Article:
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I can sometimes be so forgetful that I wonder to myself if something is wrong with me. The next room, the next sentence, the next mouse click all can be no match for my absent-mindedness.

I’ve learned though that I’m in good company. Being forgetful can happen to all of us at any age and stage in life. In fact I’m seeing traces of it more frequently with colleagues and clients alike.

It’s like a memory epidemic of organizational dementia.   Yet it’s a hidden burden that doesn’t show up in the monthly financials.

When Working Memory is Forgotten Territory

If you and your team suffer from personal or organizational memory challenges, you might relate here.

  • It restrains our workflows with start/stops. Literally, it’s difficult to get and stay in flow if we don’t have timely recall of what to do next.
  • We forget why decisions were made and slowly over time do things that may no longer need to be done. Remember the story about Grandma’s ham?
  • We harbor a lack of confidence because subconsciously we know we don’t know something. Or worse, we don’t know what we have forgotten.
  • Team functioning lacks consistency and a sense of shared mission.  Systems are the operational habits of business.  When organizational memory lapses, those operational habits begin to drift.  Daniel Goleman, author of Emotional Intelligence suggests working memory is a basic executive function. I would suggest that goes for organizations as well as individuals.
  • If you have ever forgotten something important – an anniversary, a deadline, or a follow-up, you know the inherent costs of that.

Working memory is a precious commodity.

Yet it’s natural supply is being usurped by competing attentions that threaten our productivity, sanity, and every other -ity you might need to have around someday.

Why We Forget

There are many reasons behind our forgetfulness. Some are legit and some are not. Some have an easy remedy and some do not. I became all too acquainted with the difference during my mom’s 14 year long battle with Alzheimers.

Much of our working memory is preoccupied with extraneous data, unfiltered information, and needless banter. Call it information overload. Call it data waste. Call it micromanagement, bureaucracy, or the Internet. But we end up bogged down in the weeds of work as they overtake the fields in which we intended to produce value and income.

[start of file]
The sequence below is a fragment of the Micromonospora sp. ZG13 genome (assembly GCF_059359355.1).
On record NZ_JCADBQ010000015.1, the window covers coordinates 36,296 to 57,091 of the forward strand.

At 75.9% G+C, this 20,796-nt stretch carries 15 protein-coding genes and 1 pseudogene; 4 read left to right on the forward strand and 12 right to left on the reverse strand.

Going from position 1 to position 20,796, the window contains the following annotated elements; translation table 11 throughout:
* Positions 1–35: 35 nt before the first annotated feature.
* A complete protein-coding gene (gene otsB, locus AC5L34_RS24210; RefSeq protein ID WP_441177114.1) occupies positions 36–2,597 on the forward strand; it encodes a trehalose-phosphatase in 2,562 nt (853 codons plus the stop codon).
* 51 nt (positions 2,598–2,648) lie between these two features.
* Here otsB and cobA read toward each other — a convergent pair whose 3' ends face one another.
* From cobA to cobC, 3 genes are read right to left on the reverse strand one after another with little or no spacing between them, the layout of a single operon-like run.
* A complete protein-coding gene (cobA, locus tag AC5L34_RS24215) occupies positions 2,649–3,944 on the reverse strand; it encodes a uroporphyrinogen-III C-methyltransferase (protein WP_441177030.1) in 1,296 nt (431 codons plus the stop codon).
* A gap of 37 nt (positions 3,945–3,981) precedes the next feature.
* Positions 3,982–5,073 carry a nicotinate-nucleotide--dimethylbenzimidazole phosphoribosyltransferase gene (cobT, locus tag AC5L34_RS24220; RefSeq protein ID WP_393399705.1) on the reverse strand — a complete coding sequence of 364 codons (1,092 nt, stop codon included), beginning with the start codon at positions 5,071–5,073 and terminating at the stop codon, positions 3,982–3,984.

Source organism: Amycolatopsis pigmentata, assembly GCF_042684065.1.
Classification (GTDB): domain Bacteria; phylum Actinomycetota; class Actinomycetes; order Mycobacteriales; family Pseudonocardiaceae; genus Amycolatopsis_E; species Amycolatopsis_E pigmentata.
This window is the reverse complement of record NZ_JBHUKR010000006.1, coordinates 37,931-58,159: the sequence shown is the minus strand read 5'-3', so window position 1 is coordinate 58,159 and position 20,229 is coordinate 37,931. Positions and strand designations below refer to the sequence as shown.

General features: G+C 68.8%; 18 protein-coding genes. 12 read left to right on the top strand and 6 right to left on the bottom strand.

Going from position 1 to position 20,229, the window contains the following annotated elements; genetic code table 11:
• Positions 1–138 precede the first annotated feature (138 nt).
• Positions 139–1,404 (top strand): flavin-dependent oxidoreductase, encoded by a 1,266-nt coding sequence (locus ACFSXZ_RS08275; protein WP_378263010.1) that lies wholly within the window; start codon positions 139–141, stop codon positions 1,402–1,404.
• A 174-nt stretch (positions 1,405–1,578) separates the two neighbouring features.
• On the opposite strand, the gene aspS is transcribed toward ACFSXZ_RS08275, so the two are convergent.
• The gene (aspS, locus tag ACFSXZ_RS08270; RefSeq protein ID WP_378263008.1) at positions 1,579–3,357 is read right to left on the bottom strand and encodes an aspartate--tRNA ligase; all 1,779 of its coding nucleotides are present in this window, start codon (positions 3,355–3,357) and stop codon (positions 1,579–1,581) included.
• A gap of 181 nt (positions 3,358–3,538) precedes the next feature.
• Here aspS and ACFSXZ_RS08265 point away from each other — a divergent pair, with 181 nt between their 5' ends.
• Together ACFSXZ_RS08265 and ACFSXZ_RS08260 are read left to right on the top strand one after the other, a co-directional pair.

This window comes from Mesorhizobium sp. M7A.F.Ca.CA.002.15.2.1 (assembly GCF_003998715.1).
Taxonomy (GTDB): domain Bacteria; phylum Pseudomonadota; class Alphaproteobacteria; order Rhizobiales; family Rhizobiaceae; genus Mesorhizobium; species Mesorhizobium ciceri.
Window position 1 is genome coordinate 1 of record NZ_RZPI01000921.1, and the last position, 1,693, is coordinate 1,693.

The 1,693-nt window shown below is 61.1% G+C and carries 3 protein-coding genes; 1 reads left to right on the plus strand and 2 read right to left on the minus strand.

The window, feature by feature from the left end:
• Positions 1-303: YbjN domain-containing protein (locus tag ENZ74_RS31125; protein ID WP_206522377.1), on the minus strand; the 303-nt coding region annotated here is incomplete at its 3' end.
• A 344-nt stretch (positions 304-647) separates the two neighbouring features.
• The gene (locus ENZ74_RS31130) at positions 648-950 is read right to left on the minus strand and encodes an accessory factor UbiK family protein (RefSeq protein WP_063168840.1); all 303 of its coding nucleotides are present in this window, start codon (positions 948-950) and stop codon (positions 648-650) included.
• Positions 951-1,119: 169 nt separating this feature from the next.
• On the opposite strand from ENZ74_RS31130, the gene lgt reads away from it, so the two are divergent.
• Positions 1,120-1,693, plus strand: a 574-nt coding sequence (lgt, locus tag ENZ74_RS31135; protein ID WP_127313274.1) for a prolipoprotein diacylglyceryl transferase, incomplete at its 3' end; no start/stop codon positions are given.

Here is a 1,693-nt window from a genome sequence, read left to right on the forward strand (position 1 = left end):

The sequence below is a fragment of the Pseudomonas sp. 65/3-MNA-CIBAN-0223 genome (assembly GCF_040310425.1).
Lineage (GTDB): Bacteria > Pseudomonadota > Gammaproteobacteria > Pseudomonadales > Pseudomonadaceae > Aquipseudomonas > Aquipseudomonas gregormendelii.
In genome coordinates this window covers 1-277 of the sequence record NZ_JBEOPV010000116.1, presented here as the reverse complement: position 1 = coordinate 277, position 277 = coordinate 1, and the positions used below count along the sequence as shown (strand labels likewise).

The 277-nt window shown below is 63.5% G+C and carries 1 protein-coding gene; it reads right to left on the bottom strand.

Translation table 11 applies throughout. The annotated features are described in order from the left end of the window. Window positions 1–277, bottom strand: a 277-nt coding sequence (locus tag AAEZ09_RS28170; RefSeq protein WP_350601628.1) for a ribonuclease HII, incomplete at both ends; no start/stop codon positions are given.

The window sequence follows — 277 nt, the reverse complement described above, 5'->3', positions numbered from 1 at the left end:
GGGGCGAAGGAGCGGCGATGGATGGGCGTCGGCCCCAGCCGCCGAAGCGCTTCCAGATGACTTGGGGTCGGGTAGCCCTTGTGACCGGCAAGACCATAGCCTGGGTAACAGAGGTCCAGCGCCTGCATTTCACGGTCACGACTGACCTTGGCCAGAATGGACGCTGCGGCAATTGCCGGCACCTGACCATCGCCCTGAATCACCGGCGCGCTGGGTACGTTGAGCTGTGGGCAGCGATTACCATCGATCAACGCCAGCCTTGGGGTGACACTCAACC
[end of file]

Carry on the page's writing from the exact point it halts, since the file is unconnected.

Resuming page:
We only have ourselves to blame.

The more we allow into our lives, the more critical becomes our skill for cultivating and budgeting our working memory.  And it’s not an information storage and retrieval problem.

Alongside our best information and database tools must come intentional acts of memory cultivation. As one author put it, “we strain the memory instead of cultivating the mind.” And that is not from a popular management guru. That statement is from John Lubbock, a 19th century educator.

Working memory serves as a present bridge between our past and our future. If that bridge is out, there is no way to connect the two.  That memory bridge is important. It providers a forward moving confidence as we make decisions and take actions.

Cultivating Working Memory

We would do well to work at not forgetting to remember.

Finding your memory mojo means establishing the particular ways you need to remember and compensating for those ways you can’t.

Here are five adjustments we can apply on a personal, professional, and organizational level. And believe me, I need these as much as anyone reading this post!

Record – An internet full of information is useless unless you record the one thing it takes to make it useful:  context.  The most knowledgeable pilot is helpless unless they know where they are.  Recording context such as why something is important, how it is to be used, and when to use it make things that could be remembered, actually worth remembering.

One team tip here: meeting notes should consist mainly of key decisions, rationale and action items. Not a play-by-play of what everyone said.

Retrieve – Alongside recording only what is worth remembering is the act of retrieving only what is needed.  Too many times we load up conversations, meetings, agendas and projects with way too much information.  I’m the worst at this.  I constantly have to set aside much of what I retrieve.  Because I love me some data.  However I have to remind myself that retrieving is an act of editing, not of stocking up.

Remind – This is a process, not an event – a systematic way of cueing what should come next. We need reminders. They are not just clock items but calendar items. Projects and systems as well as people and processes.  Use them liberally.

Ritualize – Set fixed dates and means of remembering. Rituals can play a helpful role in cultivating memory. Personally this might look like a weekly review of goals, project deadlines and task lists. Organizationally this might look like a KPI dashboard, or a leadership log of key decisions, actions and rationale.

Rejuvenate – every moving part of a business needs scheduled and unscheduled maintenance. Including its people and it’s processes. Whether it’s personal rest or process reviews, investing in downtime keeps people and organizations functioning well.

In a weekend of hot-dogged determination to remember the people and events worth honoring, it’s appropriate to be reminded how to remember.

Left uncultivated, our capacity to remember really can atrophy. But with a little cultivation, our working memory – both personally and organizationally – can remain vibrant, healthy and effective.

Make Life Count